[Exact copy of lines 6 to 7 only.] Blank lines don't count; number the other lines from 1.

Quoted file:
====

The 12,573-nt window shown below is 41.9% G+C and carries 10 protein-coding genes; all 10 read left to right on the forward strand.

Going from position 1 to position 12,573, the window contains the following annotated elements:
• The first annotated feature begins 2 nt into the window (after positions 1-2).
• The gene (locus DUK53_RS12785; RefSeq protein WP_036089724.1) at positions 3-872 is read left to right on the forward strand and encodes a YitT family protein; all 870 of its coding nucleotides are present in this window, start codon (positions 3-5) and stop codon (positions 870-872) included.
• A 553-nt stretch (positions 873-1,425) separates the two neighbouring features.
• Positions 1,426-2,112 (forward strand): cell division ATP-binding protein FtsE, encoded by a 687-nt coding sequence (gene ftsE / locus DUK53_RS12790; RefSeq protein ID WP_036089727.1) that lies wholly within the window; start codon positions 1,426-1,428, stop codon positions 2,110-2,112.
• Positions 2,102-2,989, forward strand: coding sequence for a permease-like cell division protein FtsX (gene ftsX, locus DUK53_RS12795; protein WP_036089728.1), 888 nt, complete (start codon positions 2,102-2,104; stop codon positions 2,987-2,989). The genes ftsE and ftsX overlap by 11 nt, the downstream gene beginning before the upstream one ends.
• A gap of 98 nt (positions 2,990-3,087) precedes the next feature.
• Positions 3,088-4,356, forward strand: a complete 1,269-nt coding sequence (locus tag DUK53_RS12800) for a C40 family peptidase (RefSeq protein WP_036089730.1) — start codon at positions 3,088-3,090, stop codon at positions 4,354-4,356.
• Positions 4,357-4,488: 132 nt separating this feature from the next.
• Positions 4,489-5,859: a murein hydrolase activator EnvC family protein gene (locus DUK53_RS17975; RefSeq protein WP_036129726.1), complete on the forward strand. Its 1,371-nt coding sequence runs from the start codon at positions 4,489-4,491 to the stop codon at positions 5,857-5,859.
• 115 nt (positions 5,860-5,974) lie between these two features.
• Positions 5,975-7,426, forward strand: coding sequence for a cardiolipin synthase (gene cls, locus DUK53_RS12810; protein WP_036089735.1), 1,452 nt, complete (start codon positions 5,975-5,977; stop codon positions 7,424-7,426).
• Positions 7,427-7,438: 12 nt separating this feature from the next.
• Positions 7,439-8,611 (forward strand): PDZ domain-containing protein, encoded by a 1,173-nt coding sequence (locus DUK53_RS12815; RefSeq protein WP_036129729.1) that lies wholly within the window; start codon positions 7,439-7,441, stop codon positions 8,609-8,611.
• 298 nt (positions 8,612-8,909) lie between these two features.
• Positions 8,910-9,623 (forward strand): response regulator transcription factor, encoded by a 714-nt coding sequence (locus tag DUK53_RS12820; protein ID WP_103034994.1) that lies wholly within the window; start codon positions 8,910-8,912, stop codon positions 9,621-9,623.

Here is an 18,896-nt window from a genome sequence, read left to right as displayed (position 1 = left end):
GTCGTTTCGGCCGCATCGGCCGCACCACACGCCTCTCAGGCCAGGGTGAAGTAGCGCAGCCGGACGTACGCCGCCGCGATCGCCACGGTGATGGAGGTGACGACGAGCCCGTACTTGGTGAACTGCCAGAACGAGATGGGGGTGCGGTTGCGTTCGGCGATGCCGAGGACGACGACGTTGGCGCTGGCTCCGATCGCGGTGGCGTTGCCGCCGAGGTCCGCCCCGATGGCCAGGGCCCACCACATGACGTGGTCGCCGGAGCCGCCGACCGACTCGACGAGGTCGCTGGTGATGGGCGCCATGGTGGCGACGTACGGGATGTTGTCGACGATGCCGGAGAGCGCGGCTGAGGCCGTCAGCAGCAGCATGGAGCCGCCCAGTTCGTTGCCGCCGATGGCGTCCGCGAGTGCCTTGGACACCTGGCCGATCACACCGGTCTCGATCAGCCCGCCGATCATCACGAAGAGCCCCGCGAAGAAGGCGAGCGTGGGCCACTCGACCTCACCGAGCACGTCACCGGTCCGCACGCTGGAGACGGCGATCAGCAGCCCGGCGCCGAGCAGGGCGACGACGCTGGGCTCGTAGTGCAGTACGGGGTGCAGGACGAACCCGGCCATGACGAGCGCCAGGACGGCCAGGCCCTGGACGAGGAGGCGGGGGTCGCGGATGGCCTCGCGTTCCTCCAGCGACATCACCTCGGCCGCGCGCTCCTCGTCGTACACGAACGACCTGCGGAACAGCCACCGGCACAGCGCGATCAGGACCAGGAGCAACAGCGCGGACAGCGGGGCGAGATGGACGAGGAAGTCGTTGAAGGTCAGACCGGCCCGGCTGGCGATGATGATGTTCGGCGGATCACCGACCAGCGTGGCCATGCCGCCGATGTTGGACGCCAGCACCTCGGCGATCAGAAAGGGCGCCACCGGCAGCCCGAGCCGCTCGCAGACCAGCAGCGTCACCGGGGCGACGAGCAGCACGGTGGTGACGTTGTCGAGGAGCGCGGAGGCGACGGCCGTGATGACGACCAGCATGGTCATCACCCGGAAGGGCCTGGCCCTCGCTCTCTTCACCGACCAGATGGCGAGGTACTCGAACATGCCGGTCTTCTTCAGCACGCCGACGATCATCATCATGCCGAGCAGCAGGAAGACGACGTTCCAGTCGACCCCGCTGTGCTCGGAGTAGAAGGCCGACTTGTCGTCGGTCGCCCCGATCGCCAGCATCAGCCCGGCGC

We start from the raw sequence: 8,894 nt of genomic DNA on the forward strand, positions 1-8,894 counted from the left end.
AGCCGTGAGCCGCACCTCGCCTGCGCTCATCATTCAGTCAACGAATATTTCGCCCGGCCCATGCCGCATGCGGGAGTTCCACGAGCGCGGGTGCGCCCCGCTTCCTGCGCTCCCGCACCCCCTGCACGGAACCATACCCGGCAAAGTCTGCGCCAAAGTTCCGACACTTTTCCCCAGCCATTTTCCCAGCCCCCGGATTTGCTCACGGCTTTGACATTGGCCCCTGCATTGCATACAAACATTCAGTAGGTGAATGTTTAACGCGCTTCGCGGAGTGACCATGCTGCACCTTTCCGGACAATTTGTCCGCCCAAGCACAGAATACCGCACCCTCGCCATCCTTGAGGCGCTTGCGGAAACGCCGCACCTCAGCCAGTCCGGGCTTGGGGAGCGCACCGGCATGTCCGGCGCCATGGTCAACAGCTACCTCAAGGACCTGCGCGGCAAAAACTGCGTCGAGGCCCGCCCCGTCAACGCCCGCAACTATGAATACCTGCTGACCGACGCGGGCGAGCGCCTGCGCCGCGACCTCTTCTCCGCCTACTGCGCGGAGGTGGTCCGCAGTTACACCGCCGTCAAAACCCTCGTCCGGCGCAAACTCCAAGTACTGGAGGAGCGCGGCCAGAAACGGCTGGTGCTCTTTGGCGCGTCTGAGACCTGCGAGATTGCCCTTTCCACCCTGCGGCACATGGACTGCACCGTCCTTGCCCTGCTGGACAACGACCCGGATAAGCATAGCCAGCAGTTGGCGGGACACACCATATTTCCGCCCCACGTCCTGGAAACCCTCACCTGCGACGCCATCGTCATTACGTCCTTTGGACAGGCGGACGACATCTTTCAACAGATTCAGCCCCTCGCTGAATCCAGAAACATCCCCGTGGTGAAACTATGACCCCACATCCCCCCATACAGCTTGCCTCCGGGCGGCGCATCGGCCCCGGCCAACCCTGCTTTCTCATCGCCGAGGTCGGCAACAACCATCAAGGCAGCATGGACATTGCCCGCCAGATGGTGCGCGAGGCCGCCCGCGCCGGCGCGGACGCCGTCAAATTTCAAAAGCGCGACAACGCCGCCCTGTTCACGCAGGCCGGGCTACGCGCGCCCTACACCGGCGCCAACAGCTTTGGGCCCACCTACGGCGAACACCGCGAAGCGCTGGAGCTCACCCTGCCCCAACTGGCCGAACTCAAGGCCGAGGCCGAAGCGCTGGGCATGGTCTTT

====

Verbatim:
• Positions 1,426-2,112 (forward strand): cell division ATP-binding protein FtsE, encoded by a 687-nt coding sequence (gene ftsE / locus DUK53_RS12790; RefSeq protein ID WP_036089727.1) that lies wholly within the window; start codon positions 1,426-1,428, stop codon positions 2,110-2,112.
• Positions 2,102-2,989, forward strand: coding sequence for a permease-like cell division protein FtsX (gene ftsX, locus DUK53_RS12795; protein WP_036089728.1), 888 nt, complete (start codon positions 2,102-2,104; stop codon positions 2,987-2,989). The genes ftsE and ftsX overlap by 11 nt, the downstream gene beginning before the upstream one ends.